In late February of this year, Congress passed a bill that would block a bill proposed by Biden that allowed retirement funds to consider environmental, social and governance (ESG) investing. This would have allowed pension fund managers to take into account the effects of climate change when determining where to invest.
Biden used his first veto in late March for the bill, saying that “the legislation passed by the Congress would put at risk the retirement savings of individuals across the country” in a video he posted on Twitter.
But why can’t climate change be a bipartisan issue?
The two–party system makes it impossible for many issues to be addressed, climate change being one of them. It’s been more than 50 years since a candidate that was not Republican or Democrat has won a single state in a presidential election.
This system does not allow for the nuances of sentiments and world views. To sum up someone’s political affiliation—and their stances on all issues—into two boxes is severely lacking. In fact, the Pew Research Center found that almost “four–in–ten (39%) say the statement ‘I wish there were more political parties to choose from in this country’ describes their views extremely or very well.”
Christopher Ingraham writes for The Washington Post that “researchers who study elections have found, over and over, that government tends to work better in multiparty proportional systems. Voter turnout is higher, for instance, because voters have more viable candidates to choose from. People report greater satisfaction with the government. Partisan debates are less negative. Minority populations get better representation.”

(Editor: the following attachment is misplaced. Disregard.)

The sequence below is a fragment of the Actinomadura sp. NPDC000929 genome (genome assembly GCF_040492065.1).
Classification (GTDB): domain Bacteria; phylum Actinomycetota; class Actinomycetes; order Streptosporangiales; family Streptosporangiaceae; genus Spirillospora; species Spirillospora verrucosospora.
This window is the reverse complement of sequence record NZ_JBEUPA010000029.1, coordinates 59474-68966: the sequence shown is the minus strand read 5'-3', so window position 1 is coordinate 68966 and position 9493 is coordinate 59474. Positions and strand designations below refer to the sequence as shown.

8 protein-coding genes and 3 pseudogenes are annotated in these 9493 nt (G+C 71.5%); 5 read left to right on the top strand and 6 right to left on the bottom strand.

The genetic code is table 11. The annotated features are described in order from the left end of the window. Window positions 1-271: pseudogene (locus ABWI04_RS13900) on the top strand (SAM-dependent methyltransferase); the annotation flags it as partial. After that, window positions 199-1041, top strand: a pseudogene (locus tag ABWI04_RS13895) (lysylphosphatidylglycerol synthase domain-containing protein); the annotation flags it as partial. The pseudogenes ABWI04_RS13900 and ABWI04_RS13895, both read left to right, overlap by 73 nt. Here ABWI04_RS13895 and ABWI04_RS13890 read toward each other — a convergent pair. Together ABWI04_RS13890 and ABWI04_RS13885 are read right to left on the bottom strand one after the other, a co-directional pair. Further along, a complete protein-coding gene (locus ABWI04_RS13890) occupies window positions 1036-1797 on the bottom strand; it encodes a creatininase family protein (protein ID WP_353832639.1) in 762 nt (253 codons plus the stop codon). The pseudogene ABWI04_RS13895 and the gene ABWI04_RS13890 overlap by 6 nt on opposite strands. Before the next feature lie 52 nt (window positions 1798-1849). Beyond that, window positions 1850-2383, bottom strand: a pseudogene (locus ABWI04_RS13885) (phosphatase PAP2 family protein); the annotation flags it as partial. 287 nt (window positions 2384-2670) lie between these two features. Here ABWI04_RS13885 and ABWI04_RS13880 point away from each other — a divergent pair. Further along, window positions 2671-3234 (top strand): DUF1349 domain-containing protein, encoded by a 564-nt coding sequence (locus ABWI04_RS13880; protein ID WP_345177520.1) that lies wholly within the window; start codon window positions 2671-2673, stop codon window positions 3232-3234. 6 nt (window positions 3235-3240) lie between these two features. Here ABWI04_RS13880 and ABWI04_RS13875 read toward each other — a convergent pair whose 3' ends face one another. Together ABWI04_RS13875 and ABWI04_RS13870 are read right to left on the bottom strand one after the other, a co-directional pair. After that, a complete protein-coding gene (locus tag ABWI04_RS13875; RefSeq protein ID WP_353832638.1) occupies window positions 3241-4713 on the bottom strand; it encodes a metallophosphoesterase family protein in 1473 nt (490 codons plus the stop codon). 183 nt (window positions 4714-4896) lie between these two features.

Climate change is unique in that it directly affects every single one of us. And having a sort of long–term view makes this issue even more prevalent. However, protecting the status quo means that climate change cannot be favored; the status quo is what got us here in the first place.
It’s no secret that we don’t have much more time to fix climate change. Data shows that the U.S. coastline will rise about 10–12 inches in the next 30 years, temperatures will rise about 1.5 degrees by 2050, and we will see a $7.3 billion increase in losses from hurricanes and coastal storms.
Making climate change and sustainability issues split between two parties means that there is no agreement on how to solve the issues. Bills like the ESG ban are proof that party alliance, when talking about the state of the world, is counterproductive.
A 2020 study by the Pew Research Center found that Democrats are, overall, more concerned with climate change than Republicans: “Democrats are more than three times as likely as Republicans to say dealing with climate change should be a top priority (78% vs. 21%).”
The stereotypical image of the “crunchy,” “granola” person associated with sustainability perhaps contributes to the ever–increasing disjunction between parties when it comes to climate change. It’s easy to dismiss lifestyles that don’t align with yours and even potentially threaten their way of living as frivolous and antithesis to your goals. However, we ought to change this image and make sustainability more accessible to everyone.
Bipartisan support is necessary for any real change when it comes to climate change. Bills that ban efforts like ESG investing act counterproductively; climate change is such a dire, time–sensitive issue that we can’t afford to allow politics to get in the way.